As someone who makes his living working with animals and an unabashed animal lover, there’s nothing I find more enjoyable than packing up the family and heading to a national park for a fun and educational vacation experience. It’s a great way to experience wildlife, such as bears, buffaloes, wolves and elk, in their natural habitats.
However, it’s important to treat these wild animals with respect so you don’t endanger the animal, yourself or your family. Following a few basic tips can ensure a safe and enjoyable wildlife-viewing adventure.
Keep Your Distance
One sure way to frighten a wild animal is to get too close for comfort. While in most cases a frightened animal will simply run away, a mother with babies nearby could view you as a threat and decide to attack.
A better option is to keep at a safe distance, typically a minimum of 200 feet away, and use high-powered binoculars to observe the animal. Avoid the temptation to feed the animals. No matter how cute or cuddly they might appear, they are still wild animals, and they have no misgivings about biting the hand that feeds them.
Look and Listen for Warning Signs
Animals normally exhibit signs of alarm that indicate they feel afraid or threatened. A suddenly raised head, pricked ears or an unfriendly growl or hiss can all signify an animal is not very happy with your presence. It’s also a clear signal that it’s time for you to move on. When moving away from an animal, back away slowly instead of running and always leave the animal with a clear path of escape so it doesn’t feel cornered.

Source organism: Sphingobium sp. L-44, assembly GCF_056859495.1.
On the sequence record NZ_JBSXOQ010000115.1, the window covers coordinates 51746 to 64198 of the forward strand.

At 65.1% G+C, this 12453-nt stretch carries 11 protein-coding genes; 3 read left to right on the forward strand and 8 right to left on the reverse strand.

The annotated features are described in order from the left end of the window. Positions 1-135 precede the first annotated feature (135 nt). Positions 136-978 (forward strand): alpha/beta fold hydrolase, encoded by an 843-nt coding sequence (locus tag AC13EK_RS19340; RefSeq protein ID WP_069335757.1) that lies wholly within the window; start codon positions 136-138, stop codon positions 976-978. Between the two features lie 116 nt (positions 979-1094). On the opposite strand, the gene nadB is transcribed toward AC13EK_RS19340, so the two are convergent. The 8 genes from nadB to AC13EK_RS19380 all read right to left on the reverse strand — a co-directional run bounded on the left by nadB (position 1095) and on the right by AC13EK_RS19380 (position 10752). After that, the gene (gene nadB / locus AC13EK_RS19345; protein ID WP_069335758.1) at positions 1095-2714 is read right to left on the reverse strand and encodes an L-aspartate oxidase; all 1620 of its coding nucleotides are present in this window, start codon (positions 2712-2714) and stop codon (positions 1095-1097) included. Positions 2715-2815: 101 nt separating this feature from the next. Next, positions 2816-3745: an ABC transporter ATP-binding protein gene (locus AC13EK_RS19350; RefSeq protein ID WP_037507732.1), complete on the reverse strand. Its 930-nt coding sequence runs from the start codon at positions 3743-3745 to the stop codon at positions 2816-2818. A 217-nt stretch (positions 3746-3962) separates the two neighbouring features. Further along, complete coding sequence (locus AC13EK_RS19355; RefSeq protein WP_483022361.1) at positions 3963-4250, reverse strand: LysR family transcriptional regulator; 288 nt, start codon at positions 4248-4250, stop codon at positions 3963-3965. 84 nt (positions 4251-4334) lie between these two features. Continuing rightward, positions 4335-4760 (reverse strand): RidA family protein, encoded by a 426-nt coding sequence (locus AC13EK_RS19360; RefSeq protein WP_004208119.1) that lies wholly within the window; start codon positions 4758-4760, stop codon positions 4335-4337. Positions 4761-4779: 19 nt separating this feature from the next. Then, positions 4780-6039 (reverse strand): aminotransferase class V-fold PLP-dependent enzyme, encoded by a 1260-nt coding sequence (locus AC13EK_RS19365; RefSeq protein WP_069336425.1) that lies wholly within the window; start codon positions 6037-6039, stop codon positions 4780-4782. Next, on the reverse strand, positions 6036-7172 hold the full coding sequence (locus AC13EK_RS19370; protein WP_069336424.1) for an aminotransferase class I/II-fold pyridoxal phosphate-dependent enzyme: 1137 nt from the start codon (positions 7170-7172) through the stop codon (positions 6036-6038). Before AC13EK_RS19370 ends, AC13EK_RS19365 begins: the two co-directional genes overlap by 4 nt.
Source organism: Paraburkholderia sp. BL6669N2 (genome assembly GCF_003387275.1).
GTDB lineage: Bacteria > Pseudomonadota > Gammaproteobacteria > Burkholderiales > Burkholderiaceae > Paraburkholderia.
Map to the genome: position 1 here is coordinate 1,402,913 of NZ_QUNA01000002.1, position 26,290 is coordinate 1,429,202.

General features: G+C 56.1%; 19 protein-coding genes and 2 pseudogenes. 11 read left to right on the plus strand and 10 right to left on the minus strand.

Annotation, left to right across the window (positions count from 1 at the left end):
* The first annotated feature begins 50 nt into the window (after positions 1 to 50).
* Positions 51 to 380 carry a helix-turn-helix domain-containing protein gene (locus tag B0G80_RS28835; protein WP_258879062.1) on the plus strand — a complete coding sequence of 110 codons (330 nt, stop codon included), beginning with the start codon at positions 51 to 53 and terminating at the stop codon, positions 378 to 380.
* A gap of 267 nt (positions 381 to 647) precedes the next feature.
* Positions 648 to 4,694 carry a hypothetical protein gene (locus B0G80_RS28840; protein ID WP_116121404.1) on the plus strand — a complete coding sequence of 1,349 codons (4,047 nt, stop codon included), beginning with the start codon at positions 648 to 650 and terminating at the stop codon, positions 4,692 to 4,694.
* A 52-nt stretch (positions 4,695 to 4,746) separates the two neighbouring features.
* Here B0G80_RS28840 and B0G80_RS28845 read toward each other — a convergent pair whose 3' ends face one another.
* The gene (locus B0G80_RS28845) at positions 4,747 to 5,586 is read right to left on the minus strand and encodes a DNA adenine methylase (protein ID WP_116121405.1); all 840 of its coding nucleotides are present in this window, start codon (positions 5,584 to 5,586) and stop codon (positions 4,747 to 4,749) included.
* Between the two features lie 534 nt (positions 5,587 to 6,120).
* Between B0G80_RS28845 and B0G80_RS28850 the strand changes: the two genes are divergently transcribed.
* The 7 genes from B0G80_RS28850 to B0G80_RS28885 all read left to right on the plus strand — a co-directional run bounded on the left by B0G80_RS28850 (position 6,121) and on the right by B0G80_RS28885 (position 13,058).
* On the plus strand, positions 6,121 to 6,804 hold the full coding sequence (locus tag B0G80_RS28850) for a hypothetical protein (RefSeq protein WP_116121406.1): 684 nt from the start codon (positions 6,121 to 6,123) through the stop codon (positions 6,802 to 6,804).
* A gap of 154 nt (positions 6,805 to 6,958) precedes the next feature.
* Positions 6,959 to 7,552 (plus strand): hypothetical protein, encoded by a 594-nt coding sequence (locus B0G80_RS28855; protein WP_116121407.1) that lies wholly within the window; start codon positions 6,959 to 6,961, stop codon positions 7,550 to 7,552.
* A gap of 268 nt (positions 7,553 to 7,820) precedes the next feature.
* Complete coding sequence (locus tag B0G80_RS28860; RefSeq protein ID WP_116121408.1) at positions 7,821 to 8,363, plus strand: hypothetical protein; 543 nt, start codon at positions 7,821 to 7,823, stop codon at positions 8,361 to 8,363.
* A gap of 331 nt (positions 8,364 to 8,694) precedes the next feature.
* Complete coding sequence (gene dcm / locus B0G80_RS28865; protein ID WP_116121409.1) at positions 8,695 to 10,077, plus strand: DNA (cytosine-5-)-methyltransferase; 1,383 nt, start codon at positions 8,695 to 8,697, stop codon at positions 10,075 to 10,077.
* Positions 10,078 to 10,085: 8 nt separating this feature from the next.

Get the Picture
You’ll undoubtedly want to snap a few photos of the magnificent creatures you encounter, although it’s not as easy as it appears on those wildlife shows you see on “Animal Planet.” In accordance with the “keep your distance” directive, use high-quality equipment, such as cameras with telephoto lenses that enable you to get a good shot without getting too close. It can also be beneficial to contact an experienced wildlife photographer before your trip for tips on photographing a particular type of animal.
Stay on the Right Path
National parks and other wilderness areas have clearly defined paths for hikers and explorers. Staying on these designated paths decreases your risk of an animal encounter that doesn’t end well for one or both of you.
Carry Bear Spray Where Permitted
When you’re venturing into the wild, you need to be prepared for just about anything. Many national parks in the western U.S., such as Yellowstone, Glacier and Grand Teton, strongly recommend you include bear spray in with the rest of your gear.
Bear sprays are non-lethal and non-toxic, and they can disorient an attacking bear long enough for you to make an escape. Don’t let carrying bear spray provide you with a false sense of security, however, as a blast of pepper spray isn’t always enough to deter an enraged black bear. Also be sure to check the regulations of any park or wildlife area you visit, as some may prohibit the carrying and use of bear spray.